Supplementary Material for: The Aachen Minipig: Phenotype, Genotype, Hematological and Biochemical Characterization, and Comparison to the Göttingen Minipig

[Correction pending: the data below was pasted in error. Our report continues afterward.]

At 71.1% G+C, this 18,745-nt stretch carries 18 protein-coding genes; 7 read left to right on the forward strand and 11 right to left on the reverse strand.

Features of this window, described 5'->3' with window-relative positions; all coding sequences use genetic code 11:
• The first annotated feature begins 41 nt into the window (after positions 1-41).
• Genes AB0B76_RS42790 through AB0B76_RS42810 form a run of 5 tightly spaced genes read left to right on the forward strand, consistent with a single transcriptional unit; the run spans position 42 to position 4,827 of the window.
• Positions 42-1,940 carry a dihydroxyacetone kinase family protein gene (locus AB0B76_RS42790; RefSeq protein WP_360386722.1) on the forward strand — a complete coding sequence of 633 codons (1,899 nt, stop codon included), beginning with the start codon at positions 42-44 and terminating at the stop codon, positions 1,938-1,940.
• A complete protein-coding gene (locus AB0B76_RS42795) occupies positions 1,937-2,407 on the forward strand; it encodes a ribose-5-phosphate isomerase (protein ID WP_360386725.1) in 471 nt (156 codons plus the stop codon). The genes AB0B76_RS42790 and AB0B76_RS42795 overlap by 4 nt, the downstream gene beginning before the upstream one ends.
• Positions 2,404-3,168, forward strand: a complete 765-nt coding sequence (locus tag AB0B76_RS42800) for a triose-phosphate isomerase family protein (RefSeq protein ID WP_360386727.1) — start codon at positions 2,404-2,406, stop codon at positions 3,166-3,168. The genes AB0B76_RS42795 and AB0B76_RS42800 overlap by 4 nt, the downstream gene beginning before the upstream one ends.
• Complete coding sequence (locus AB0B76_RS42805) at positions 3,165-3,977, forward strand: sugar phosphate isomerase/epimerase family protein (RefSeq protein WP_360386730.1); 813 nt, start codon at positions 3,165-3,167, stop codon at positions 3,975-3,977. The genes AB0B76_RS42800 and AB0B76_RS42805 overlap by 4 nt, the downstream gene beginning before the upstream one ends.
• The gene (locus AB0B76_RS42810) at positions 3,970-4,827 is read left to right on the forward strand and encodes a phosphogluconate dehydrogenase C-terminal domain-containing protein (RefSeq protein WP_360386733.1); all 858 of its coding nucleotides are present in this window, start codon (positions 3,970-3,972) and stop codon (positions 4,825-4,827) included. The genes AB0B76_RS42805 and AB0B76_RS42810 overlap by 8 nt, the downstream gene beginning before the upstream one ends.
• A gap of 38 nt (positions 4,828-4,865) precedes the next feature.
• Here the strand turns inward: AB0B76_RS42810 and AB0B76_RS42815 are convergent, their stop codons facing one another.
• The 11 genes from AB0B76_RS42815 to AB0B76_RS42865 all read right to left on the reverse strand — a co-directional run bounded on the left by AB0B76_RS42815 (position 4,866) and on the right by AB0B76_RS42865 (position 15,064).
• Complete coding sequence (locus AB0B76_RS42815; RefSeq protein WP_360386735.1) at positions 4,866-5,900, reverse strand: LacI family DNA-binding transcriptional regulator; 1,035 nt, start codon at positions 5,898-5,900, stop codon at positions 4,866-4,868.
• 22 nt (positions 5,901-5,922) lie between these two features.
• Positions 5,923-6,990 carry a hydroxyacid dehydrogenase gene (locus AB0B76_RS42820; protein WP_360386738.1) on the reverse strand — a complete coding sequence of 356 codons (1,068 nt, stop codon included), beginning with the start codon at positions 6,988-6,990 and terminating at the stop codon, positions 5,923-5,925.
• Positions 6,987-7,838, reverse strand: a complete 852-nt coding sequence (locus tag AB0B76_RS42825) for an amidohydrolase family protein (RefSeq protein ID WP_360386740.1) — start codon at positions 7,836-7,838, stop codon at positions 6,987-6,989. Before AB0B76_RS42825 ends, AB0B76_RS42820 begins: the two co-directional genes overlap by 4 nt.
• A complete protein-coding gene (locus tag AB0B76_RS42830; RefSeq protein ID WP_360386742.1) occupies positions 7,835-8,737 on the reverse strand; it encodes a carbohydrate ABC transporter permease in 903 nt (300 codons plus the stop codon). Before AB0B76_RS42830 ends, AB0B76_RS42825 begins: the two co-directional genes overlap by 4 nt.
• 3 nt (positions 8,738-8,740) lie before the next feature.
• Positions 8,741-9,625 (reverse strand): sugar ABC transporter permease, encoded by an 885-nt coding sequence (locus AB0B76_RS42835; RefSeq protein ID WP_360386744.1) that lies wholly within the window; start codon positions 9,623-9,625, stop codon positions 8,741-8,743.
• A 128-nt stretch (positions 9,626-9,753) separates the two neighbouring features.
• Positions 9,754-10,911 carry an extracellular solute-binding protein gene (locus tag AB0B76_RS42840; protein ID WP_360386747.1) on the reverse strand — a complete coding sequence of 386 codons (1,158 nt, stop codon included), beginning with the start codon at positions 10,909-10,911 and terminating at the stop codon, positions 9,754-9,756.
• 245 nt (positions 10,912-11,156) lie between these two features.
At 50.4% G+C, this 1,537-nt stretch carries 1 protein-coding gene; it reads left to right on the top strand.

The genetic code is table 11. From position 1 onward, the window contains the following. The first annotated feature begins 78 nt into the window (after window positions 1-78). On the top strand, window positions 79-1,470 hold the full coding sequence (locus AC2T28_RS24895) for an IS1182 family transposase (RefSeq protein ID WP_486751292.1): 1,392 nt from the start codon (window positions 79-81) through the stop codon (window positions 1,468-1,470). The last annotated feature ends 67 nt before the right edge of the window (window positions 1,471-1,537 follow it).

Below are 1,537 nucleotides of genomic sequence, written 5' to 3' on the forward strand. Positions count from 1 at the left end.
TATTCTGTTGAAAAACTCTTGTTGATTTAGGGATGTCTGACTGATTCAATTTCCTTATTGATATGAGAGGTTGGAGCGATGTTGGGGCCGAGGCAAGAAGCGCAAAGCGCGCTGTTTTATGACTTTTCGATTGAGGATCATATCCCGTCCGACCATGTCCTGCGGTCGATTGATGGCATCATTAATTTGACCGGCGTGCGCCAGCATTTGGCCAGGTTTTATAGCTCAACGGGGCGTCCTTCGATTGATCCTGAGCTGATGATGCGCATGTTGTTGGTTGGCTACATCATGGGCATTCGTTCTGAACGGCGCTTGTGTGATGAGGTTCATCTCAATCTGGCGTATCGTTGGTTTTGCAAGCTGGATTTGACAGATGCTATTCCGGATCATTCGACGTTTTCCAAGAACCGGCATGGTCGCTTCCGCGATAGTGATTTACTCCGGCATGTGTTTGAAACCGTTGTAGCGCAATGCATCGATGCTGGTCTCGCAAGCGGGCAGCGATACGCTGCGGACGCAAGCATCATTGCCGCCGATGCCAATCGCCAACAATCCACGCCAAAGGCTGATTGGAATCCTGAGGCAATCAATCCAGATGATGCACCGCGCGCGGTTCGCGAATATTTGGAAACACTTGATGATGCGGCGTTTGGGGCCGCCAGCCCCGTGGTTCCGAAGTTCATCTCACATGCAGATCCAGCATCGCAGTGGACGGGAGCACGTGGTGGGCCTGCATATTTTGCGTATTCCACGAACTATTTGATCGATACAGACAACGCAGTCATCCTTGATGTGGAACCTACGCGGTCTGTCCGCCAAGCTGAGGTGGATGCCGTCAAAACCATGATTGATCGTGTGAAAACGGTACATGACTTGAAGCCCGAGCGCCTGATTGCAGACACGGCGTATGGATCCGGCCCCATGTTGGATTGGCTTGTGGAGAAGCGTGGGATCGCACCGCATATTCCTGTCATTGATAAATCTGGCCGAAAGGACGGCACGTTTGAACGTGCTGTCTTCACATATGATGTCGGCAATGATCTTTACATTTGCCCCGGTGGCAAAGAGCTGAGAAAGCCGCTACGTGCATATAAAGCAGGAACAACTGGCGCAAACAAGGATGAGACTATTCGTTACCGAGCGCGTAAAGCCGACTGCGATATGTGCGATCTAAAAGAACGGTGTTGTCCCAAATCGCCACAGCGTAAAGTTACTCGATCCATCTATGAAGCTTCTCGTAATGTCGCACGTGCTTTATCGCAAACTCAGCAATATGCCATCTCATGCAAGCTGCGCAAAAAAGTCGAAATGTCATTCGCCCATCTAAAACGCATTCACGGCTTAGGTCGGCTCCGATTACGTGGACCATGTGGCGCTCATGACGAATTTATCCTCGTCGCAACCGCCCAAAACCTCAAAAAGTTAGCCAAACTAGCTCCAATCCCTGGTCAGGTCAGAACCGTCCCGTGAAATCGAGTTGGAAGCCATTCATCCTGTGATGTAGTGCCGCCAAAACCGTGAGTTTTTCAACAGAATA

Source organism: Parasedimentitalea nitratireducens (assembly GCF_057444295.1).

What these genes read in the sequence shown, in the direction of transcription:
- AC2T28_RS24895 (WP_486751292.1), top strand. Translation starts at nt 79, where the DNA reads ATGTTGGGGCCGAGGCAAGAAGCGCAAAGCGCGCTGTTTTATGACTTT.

Background: The pig is one of the most frequently used large animal models for biomedical research, especially in the field of translational research and surgical models. While standard livestock breeds are used in short-term and acute studies, minipig breeds are the preferred breeds in long-term and chronic studies due to their limited growth and body weight. Objective: In consideration of the 3R principle (refinement, reduction, replacement) and the increasing demand, the aim of this study was to generate a new, robust, non-specific-pathogen-free minipig breed, the Aachen minipig. Methods: Phenotype, genotype, and hematological as well as clinical chemistry parameters were characterized, and reference values of the Aachen minipig were generated and compared to the values in the commonly used Göttingen minipig. Organ weights of the heart, kidney, liver, lung, spleen, and brain were determined using a laboratory balance. Blood samples were collected for hematology and clinical chemistry. Assessment of genetic diversity was performed by microsatellite markers. Nasal swabs were collected from 11 individual minipigs representing 6 races for DNA extraction. DNA was quantified and the identity and origin of the Aachen minipigs at the genomic level was determined by microsatellites. Results: The Aachen minipig established here is based on the Mini-LEWE breed and consists of the Vietnamese potbelly pig, the Schwäbisch Hällisch Landpig, the German Landrace, and the Minnesota minipig. Relative organ weights (lung, heart, kidneys, brain), hematology (hemoglobin, hematocrit, platelet count, mean corpuscular hemoglobin concentration, segmented neutrophils, lymphocytes, eosinophils, basophils), and clinical chemistry parameters (sodium, calcium, chloride, alkaline phosphatase, aspartate aminotransferase, alanine aminotransferase, gamma-glutamyl transferase, lactate dehydrogenase, triglycerides, blood urea nitrogen, creatinine, total bilirubin, total protein, creatine kinase) of the Aachen minipigs and the Göttingen minipigs were not significantly different. Significant differences where only seen in relative organ weights (liver, spleen), hematology (red blood cell count, mean corpuscular volume, mean corpuscular hemoglobin, white blood cell count, banded neutrophils, monocytes), and clinical chemistry parameters (inorganic phosphorus, potassium, glucose, cholesterol, albumin, amylase). Conclusion: The Aachen minipig is a suitable model for research due to its similarity to other minipig breeds, especially the Göttingen minipig. The reference values established in this study may be used for the comparison of scientific data and encourage the use of the Aachen minipig as an animal model for biomedical research.